It seems like Skying could be the moment that The Horrors step up to the big time. Primary Colours was a giant leap forward from Strange House. It was a bold, ambitious record that defied expectations, found them a new audience and was my favourite record of 2009. Sure, it wore its krautrock and My Bloody Valentine influences on its dark sleeve, but it used these touchpoints to create something that was truly them.

It means that Skying arrives with a lot of expectation; expectations to raise the bar again and cement The Horrors as a band who really mean something. And this time it’s all on them - at the behest of Geoff Barrow, they decided to write, record and produce the album entirely by themselves. Does Skying deliver then? To put it simply, yes and then some. It is a record that slides into and out of focus and rewards repeated listens; a journey of shifting sounds and textures that broadens and builds on Primary Colours.

From delicate, woozy brass floating over hypnotic grooves, to distorted psyche rock, Skying reveals a band who have emerged from the dark and, while not exactly multicolour, created a soundscape that embraces the blue sky, with the songs' hues and shades washing over you.

It starts with ‘Changing The Rain’, a fuzzy, windswept pop song, underneath layers of fuzz, the climax augmented by the handclaps and tambourines. It sets the tone for the first half of the album. ‘You Said’ is a swooning epic, shot through an 80s pop cannon, with Faris crooning ‘Gotta give me love, Gotta give me more’ over sweeping ‘oohs’. ‘I Can See Through You’ lifts off on the jets of the organ (I say organ, it’s hard to decipher what instruments are making what noises on the album most of the time) that propels a gigantic chorus. It will sound great live.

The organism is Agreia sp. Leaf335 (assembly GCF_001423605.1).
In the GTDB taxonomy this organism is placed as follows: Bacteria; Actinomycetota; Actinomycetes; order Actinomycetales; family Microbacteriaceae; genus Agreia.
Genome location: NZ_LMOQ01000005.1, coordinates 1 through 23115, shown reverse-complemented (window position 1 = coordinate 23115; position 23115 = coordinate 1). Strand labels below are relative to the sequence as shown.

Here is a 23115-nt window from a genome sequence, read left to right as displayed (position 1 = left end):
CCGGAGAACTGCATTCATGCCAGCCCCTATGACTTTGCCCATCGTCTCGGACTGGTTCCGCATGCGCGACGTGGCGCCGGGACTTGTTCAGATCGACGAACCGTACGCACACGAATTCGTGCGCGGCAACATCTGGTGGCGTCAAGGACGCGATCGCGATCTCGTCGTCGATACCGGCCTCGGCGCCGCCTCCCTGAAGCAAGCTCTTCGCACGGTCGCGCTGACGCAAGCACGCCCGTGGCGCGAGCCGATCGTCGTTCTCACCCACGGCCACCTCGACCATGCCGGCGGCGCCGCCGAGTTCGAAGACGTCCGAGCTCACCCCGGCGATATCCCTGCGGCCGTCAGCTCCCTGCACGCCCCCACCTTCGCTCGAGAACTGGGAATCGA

Things slow down with ‘Endless Blue’ as horns waft over an elongated opening but then, suddenly, guitars kick in and the song accelerates into a rocking, skuzzy anthem with a massive chorus. The accusations of baggy rear their head on ‘Dive In’. It’s the only track that doesn’t really work and is just about redeemed by the chorus and the stripped back ending.

The second half of the record begins with the tangled, sampled opening of ‘Still Life’. Everyone has already said it sounds like Simple Minds. The songs splashes of synths and graceful swagger make it a ‘big song’ in the very best meaning of that phrase. It’s 80s, it’s grandiose and it’s great. ‘Wild Eyed’ is a gentle, elegant song and the shortest one on the album: organ sounds, breathy, whispered vocals and delightful brass weave together as Faris sings ‘Bring your wonders to life’. The last three tracks take The Horrors somewhere else and might be the best stuff they’ve committed to record. Building on the template of ‘Sea Within A Sea’, ‘Moving Further Away’ is 8 minutes of motorik, dreamy new wave pop, built up then broken down then built right back up again. Basically what The Horrors do best. Half way through the break down, the sound of seagulls fly through the speakers until the motorik beat roars and the driving synths come back. It’s incredible.

‘Monica Gems’ is a Suede-aping 60s garage rocker with additional sonic weirdness. It works as a separate the two epic moments on the album.

The record climaxes with ‘Oceans Burning’. Again it nears 8-minutes with sounds merging to form a sleepy, otherwordly dreamscape, that morphs after the 5-minute mark into something else - fuzz and feedback - and then unfurling into a bouncy rhythm and Faris’ voice lost beneath a swirling sea of krautrock.

Then it ends and what you are left with is a weird, superb pop album. It is a sonic adventure that shows a willingness to push things forward and experiment with sounds; a panoramic, richly textured record that shows a band who continue to evolve. Skying proves The Horrors are very important – and they could be vital.